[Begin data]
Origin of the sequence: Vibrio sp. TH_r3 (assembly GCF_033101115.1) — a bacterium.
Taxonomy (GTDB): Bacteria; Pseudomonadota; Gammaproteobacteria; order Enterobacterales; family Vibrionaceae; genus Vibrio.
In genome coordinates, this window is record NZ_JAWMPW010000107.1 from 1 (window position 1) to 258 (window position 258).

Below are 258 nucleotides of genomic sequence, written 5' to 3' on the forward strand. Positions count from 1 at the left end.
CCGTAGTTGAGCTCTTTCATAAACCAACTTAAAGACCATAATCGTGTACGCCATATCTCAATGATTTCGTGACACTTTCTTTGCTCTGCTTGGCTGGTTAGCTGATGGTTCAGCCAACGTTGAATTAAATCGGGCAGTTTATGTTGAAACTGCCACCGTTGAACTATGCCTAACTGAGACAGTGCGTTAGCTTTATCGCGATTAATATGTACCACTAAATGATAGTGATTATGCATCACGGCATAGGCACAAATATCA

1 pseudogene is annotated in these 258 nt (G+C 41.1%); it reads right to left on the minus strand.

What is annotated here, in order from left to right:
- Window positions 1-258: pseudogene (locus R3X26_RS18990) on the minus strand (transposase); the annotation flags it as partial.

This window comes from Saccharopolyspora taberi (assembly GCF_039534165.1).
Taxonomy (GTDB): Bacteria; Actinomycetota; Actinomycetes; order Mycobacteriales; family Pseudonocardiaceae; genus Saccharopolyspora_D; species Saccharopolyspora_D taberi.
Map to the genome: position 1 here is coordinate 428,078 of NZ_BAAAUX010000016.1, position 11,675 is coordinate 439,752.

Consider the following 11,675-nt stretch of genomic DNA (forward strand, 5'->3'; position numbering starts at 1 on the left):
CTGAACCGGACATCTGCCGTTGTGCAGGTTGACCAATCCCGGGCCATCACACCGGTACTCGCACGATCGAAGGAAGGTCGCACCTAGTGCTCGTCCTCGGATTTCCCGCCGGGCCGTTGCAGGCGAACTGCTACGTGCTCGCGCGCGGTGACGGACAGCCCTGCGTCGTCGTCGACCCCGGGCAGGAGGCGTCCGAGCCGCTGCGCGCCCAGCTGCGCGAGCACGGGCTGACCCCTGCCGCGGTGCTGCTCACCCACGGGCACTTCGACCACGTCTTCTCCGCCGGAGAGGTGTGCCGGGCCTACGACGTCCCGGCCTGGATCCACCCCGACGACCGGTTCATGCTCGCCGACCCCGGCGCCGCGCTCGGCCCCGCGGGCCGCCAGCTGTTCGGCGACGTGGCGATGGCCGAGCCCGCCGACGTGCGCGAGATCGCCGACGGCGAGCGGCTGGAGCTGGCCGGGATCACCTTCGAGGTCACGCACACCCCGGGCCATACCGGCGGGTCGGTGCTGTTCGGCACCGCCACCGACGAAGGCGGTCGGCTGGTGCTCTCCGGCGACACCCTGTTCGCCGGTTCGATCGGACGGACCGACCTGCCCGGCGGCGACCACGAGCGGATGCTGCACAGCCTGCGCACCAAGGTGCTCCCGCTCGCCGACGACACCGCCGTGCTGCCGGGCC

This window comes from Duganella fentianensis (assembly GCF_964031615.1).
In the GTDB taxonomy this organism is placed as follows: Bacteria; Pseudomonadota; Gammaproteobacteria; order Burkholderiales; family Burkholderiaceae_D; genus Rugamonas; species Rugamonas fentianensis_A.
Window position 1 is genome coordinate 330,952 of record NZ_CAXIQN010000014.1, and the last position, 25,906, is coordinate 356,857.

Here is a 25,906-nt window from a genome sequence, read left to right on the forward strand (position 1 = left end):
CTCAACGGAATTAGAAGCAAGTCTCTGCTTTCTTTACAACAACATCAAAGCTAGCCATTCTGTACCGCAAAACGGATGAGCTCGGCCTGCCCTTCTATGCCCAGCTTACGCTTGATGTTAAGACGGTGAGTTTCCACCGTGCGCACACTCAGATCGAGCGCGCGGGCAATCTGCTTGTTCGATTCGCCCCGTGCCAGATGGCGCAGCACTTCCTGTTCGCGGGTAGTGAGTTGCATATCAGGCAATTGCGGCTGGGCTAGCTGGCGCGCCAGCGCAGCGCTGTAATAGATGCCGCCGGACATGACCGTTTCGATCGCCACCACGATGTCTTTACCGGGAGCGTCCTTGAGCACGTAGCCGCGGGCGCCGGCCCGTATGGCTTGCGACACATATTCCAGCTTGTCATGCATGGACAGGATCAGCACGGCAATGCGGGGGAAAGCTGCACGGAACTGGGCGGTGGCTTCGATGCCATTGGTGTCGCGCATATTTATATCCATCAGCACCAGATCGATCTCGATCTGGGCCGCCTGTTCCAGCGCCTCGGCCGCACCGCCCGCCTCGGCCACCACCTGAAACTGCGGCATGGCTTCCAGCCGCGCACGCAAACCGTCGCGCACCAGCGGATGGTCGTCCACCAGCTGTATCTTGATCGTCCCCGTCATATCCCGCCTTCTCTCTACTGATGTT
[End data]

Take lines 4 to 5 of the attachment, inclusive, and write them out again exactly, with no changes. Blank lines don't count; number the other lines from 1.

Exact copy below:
Below are 258 nucleotides of genomic sequence, written 5' to 3' on the forward strand. Positions count from 1 at the left end.
CCGTAGTTGAGCTCTTTCATAAACCAACTTAAAGACCATAATCGTGTACGCCATATCTCAATGATTTCGTGACACTTTCTTTGCTCTGCTTGGCTGGTTAGCTGATGGTTCAGCCAACGTTGAATTAAATCGGGCAGTTTATGTTGAAACTGCCACCGTTGAACTATGCCTAACTGAGACAGTGCGTTAGCTTTATCGCGATTAATATGTACCACTAAATGATAGTGATTATGCATCACGGCATAGGCACAAATATCA